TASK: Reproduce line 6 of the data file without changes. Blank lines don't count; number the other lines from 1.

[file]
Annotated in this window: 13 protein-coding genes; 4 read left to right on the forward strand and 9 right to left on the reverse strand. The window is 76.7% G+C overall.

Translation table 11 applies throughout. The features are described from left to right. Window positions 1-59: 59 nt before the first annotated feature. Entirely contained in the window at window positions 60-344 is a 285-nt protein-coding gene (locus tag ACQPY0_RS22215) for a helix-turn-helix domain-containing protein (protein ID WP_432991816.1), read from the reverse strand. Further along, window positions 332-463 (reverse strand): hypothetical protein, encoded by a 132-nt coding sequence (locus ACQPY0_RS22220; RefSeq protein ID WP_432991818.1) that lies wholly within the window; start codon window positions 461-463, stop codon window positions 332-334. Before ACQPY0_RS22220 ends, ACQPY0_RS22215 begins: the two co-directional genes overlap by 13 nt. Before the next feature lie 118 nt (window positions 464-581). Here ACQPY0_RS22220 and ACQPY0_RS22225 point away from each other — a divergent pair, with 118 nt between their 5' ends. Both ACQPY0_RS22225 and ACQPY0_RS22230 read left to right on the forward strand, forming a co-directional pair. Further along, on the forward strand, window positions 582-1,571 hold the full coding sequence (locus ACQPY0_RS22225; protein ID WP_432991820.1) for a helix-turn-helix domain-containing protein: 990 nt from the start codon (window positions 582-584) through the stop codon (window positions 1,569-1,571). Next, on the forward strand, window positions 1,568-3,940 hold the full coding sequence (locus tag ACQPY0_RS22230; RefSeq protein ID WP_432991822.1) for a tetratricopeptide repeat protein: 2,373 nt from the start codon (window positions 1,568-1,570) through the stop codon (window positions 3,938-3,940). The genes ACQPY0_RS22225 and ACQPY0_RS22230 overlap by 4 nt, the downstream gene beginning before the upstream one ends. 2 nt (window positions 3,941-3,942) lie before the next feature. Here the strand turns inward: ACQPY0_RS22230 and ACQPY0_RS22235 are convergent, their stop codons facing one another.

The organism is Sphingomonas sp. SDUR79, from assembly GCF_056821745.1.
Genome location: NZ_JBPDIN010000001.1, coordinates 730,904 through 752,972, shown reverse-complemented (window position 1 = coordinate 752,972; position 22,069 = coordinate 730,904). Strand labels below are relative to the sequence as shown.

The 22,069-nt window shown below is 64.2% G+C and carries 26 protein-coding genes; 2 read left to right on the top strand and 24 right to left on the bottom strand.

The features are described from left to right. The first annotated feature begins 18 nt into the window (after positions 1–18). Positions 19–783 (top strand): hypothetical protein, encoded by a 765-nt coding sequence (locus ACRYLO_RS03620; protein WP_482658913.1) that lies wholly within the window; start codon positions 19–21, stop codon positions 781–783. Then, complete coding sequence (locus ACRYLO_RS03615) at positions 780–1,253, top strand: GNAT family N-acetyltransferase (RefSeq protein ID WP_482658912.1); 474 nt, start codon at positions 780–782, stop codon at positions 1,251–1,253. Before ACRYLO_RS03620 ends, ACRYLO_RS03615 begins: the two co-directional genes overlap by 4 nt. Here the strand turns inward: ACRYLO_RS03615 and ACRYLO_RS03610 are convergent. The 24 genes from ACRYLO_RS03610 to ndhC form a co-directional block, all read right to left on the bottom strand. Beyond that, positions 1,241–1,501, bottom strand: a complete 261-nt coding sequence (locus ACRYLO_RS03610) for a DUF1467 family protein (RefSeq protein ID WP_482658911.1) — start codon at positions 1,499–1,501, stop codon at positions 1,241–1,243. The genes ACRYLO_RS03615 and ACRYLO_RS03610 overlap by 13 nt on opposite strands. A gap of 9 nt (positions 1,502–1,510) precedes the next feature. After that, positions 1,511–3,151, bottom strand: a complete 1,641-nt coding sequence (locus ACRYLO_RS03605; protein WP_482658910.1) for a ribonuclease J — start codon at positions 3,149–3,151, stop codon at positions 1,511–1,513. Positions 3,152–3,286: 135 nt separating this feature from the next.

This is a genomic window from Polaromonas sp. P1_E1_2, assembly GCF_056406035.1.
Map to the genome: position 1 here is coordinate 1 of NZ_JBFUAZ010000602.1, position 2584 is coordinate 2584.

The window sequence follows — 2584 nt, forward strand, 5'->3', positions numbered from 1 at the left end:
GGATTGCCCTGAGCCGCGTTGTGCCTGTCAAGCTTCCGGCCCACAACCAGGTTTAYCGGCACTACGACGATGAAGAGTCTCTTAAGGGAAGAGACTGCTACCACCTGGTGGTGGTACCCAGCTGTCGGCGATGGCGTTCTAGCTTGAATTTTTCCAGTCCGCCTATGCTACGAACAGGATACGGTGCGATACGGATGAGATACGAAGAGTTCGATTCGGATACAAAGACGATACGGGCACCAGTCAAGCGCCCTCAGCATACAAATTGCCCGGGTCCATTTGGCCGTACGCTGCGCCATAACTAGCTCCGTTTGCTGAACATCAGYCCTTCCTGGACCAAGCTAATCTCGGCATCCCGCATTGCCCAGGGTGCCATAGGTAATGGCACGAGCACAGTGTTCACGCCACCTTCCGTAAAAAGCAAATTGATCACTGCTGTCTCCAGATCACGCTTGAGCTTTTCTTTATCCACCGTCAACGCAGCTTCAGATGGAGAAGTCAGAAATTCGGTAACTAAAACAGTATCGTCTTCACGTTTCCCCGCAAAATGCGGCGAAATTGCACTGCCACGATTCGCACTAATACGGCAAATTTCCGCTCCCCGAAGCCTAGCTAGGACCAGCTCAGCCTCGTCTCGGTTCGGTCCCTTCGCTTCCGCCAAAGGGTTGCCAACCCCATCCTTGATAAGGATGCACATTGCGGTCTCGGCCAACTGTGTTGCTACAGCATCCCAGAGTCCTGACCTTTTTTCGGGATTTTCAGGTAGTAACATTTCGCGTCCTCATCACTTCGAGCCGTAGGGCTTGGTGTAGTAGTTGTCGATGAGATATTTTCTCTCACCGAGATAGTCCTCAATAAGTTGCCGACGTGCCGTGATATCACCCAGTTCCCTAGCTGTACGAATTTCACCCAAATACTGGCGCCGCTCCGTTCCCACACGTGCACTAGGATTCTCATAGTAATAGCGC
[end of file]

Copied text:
The features are described from left to right. The first annotated feature begins 18 nt into the window (after positions 1–18). Positions 19–783 (top strand): hypothetical protein, encoded by a 765-nt coding sequence (locus ACRYLO_RS03620; protein WP_482658913.1) that lies wholly within the window; start codon positions 19–21, stop codon positions 781–783. Then, complete coding sequence (locus ACRYLO_RS03615) at positions 780–1,253, top strand: GNAT family N-acetyltransferase (RefSeq protein ID WP_482658912.1); 474 nt, start codon at positions 780–782, stop codon at positions 1,251–1,253. Before ACRYLO_RS03620 ends, ACRYLO_RS03615 begins: the two co-directional genes overlap by 4 nt. Here the strand turns inward: ACRYLO_RS03615 and ACRYLO_RS03610 are convergent. The 24 genes from ACRYLO_RS03610 to ndhC form a co-directional block, all read right to left on the bottom strand. Beyond that, positions 1,241–1,501, bottom strand: a complete 261-nt coding sequence (locus ACRYLO_RS03610) for a DUF1467 family protein (RefSeq protein ID WP_482658911.1) — start codon at positions 1,499–1,501, stop codon at positions 1,241–1,243. The genes ACRYLO_RS03615 and ACRYLO_RS03610 overlap by 13 nt on opposite strands. A gap of 9 nt (positions 1,502–1,510) precedes the next feature. After that, positions 1,511–3,151, bottom strand: a complete 1,641-nt coding sequence (locus ACRYLO_RS03605; protein WP_482658910.1) for a ribonuclease J — start codon at positions 3,149–3,151, stop codon at positions 1,511–1,513. Positions 3,152–3,286: 135 nt separating this feature from the next.